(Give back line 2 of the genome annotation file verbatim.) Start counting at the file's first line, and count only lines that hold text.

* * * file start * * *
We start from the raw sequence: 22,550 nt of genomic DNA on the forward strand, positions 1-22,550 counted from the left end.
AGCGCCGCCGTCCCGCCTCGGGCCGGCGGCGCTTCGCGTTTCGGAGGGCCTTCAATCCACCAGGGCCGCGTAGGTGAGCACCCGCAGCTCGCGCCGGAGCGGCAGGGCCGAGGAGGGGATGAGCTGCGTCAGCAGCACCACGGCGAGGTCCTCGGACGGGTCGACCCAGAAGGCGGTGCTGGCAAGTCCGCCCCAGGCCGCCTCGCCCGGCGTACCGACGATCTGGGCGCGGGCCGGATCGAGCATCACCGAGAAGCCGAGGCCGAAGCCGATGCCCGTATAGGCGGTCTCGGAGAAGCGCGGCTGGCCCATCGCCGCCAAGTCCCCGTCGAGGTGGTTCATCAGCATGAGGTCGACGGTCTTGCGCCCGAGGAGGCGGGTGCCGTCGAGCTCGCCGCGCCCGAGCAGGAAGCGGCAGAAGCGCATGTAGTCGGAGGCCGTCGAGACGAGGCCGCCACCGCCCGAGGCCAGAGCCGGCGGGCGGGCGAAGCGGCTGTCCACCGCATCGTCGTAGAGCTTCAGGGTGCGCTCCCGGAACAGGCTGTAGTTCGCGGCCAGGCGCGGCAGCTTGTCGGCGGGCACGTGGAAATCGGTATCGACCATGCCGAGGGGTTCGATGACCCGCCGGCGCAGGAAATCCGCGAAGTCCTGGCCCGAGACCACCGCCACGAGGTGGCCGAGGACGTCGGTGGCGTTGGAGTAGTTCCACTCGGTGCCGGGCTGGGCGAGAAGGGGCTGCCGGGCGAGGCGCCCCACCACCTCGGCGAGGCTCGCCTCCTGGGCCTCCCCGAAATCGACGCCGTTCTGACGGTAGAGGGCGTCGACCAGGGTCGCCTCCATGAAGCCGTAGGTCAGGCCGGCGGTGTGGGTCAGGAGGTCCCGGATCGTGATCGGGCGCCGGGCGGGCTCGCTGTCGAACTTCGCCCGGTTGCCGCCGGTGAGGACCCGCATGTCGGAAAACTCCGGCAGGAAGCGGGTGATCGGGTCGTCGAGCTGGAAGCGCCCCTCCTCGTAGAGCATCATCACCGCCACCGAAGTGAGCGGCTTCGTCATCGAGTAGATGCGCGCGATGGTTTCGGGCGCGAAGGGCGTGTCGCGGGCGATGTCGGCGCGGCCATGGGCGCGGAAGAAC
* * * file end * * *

AGCGCCGCCGTCCCGCCTCGGGCCGGCGGCGCTTCGCGTTTCGGAGGGCCTTCAATCCACCAGGGCCGCGTAGGTGAGCACCCGCAGCTCGCGCCGGAGCGGCAGGGCCGAGGAGGGGATGAGCTGCGTCAGCAGCACCACGGCGAGGTCCTCGGACGGGTCGACCCAGAAGGCGGTGCTGGCAAGTCCGCCCCAGGCCGCCTCGCCCGGCGTACCGACGATCTGGGCGCGGGCCGGATCGAGCATCACCGAGAAGCCGAGGCCGAAGCCGATGCCCGTATAGGCGGTCTCGGAGAAGCGCGGCTGGCCCATCGCCGCCAAGTCCCCGTCGAGGTGGTTCATCAGCATGAGGTCGACGGTCTTGCGCCCGAGGAGGCGGGTGCCGTCGAGCTCGCCGCGCCCGAGCAGGAAGCGGCAGAAGCGCATGTAGTCGGAGGCCGTCGAGACGAGGCCGCCACCGCCCGAGGCCAGAGCCGGCGGGCGGGCGAAGCGGCTGTCCACCGCATCGTCGTAGAGCTTCAGGGTGCGCTCCCGGAACAGGCTGTAGTTCGCGGCCAGGCGCGGCAGCTTGTCGGCGGGCACGTGGAAATCGGTATCGACCATGCCGAGGGGTTCGATGACCCGCCGGCGCAGGAAATCCGCGAAGTCCTGGCCCGAGACCACCGCCACGAGGTGGCCGAGGACGTCGGTGGCGTTGGAGTAGTTCCACTCGGTGCCGGGCTGGGCGAGAAGGGGCTGCCGGGCGAGGCGCCCCACCACCTCGGCGAGGCTCGCCTCCTGGGCCTCCCCGAAATCGACGCCGTTCTGACGGTAGAGGGCGTCGACCAGGGTCGCCTCCATGAAGCCGTAGGTCAGGCCGGCGGTGTGGGTCAGGAGGTCCCGGATCGTGATCGGGCGCCGGGCGGGCTCGCTGTCGAACTTCGCCCGGTTGCCGCCGGTGAGGACCCGCATGTCGGAAAACTCCGGCAGGAAGCGGGTGATCGGGTCGTCGAGCTGGAAGCGCCCCTCCTCGTAGAGCATCATCACCGCCACCGAAGTGAGCGGCTTCGTCATCGAGTAGATGCGCGCGATGGTTTCGGGCGCGAAGGGCGTGTCGCGGGCGATGTCGGCGCGGCCATGGGCGCGGAAGAAC